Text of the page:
Mysterious Island: Come Sail With Us


It sounded too good to be true.  But contrary to the old adage about such things, it appears to me that this indeed could be the real thing.

It sounded too good to be true.  But contrary to the old adage about such things, it appears to me that this indeed could be the real thing.

I was checking my post office box about a month ago and after wheeling the combo lock open and pulling out the usual medley of junk mail, bills and God-knows-what, I noticed a simple flyer with a stunning color photograph of a brigantine under full sail upon the blue sea. I recognized the tall ship as being one of several that frequent Catalina waters and noted immediately the flyer was from the Los Angeles Maritime Institute over in San Pedro.  

If you’re on their mailing list you probably got one, too.

“Join us on an adventure of a lifetime as the brigantine Irving Johnson embarks on an exciting voyage to Mexico,” announced the headline on the flyer.

The brochure then went on to describe a two-month voyage aboard this tall ship from San Pedro all the way to Puerto Vallarta (and then some) before returning home.  Prospective passengers had the option of choosing one or more of the four legs.

Interesting, I thought to myself.  Something like this has got to cost maybe four or five grand per leg?  Imagine my surprise when I saw the price was only $1,800 per leg with a 10% discount on any additional legs.

So, within 24 hours I was signed up for Leg #1 of the trip, which sails from San Pedro to Cabo San Lucas beginning on Jan. 15.  If I can swing a few logistics, I will sign on for Leg #2 as well, which leaves from Cabo on Jan. 31.

After a grand tour of the Islands of the south Sea of Cortez (one of which is named “Santa Catalina,” by the way) it winds up in Puerto Vallarta.  The next two legs constitute the return trip to Los Angeles, but visit different ports from the original southward trip.

LAMI Executive Director Martyn Clark is excited about the trip and the potential for such trips in the future.  “It’s something we would like to start seeing (us do) in the future,” he said, adding that similar trips were done by LAMI in the past during their early years.

The organization’s fleet, which includes not only the Irving Johnson, but the brigantine Exy Johnson and the topsail schooner Swift of Ipswich, regularly makes short trips to Catalina and other locations in Southern California.  But the Mexico trip “won’t be like our typical trip of a few hours or days.  It will give people the opportunity of experiencing a genuine sailing adventure.”

The trip will primarily be a fundraising venture for the organization, which was founded in 1992 and which has a long tradition through their Topsail Youth Program of helping under-privileged inner-city kids get a chance to experience “something they’ve never had a chance to experience before.”

The main goal of organization, said Clark, is not necessarily to teach young people about the sea, but rather to “teach them the ropes” about life.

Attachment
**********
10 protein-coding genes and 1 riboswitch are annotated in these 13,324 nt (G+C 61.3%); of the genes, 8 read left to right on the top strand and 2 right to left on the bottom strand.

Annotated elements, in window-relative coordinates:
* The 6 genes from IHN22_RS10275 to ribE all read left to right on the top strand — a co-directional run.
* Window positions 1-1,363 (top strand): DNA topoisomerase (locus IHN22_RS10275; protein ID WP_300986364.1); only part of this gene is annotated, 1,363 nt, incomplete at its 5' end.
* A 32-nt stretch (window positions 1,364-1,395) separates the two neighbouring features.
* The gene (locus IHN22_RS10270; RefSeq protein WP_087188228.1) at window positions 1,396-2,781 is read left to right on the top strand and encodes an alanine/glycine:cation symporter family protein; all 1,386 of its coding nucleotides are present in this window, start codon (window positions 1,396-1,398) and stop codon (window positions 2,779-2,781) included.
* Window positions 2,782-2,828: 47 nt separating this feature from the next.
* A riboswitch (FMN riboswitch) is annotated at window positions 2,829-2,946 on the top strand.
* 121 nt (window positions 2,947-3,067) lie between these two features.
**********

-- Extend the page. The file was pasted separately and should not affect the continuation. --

The Mexico trip is open to “youth of all ages,” and since I am 52 going on 47, I was told that includes me.  But be advised should you decide to sign ship’s charters you will be asked to help out with seagoing chores.

Helping out doesn’t necessarily mean peeling spuds all day.  Paying passengers will not only have the opportunity to help with galley duties, but will also have the chance at learning celestial and coastal navigation, helmsmanship, marlinspike seamanship, radio operation and all the other duties required of a ship at sea—or in port.

“You don’t have to go up the mast,” said Clark, “but it may mean you’ll have to take a turn at the helm.”  He added that in addition to paying passengers/crew, the ship will have its full complement of the required Coast Guard-certified personnel.

Although I am not part of the billing and am not affiliated with this organization, I invite you, Dear Reader, to come along on this adventure with me and my future shipmates for truly the adventure of a lifetime.  The organization has set a deadline to gather the required number of passengers otherwise the trip will be called off.  Given the good work done by these people, we don’t want that to happen.

Come sail with us and in the light of a swinging lantern beneath the tropic moon I will regale you with tales of the mysterious island of Catalina, along with a cargo-load of regional tales of adventure of the Mexican coast, from the exploits of explorers like Juan Cabrillo and Sir Francis Drake to the plunderings of privateer captains like Sir Thomas Cavendish and George Compton.

You will, of course, be responsible for any airfare getting to and from your departure or arrival points, but airfare to Mexico is cheap these days.

If you can’t make the trip, you can live vicariously through this reporter since I will be writing a multi-part series on the voyage to be printed in this very column.

You can get more information about the trip from LAMI’s website at

Fair winds and following seas.

Jim Watson is the author of “Mysterious Island: Catalina,” available on Amazon, Kindle and in stores all over Avalon.


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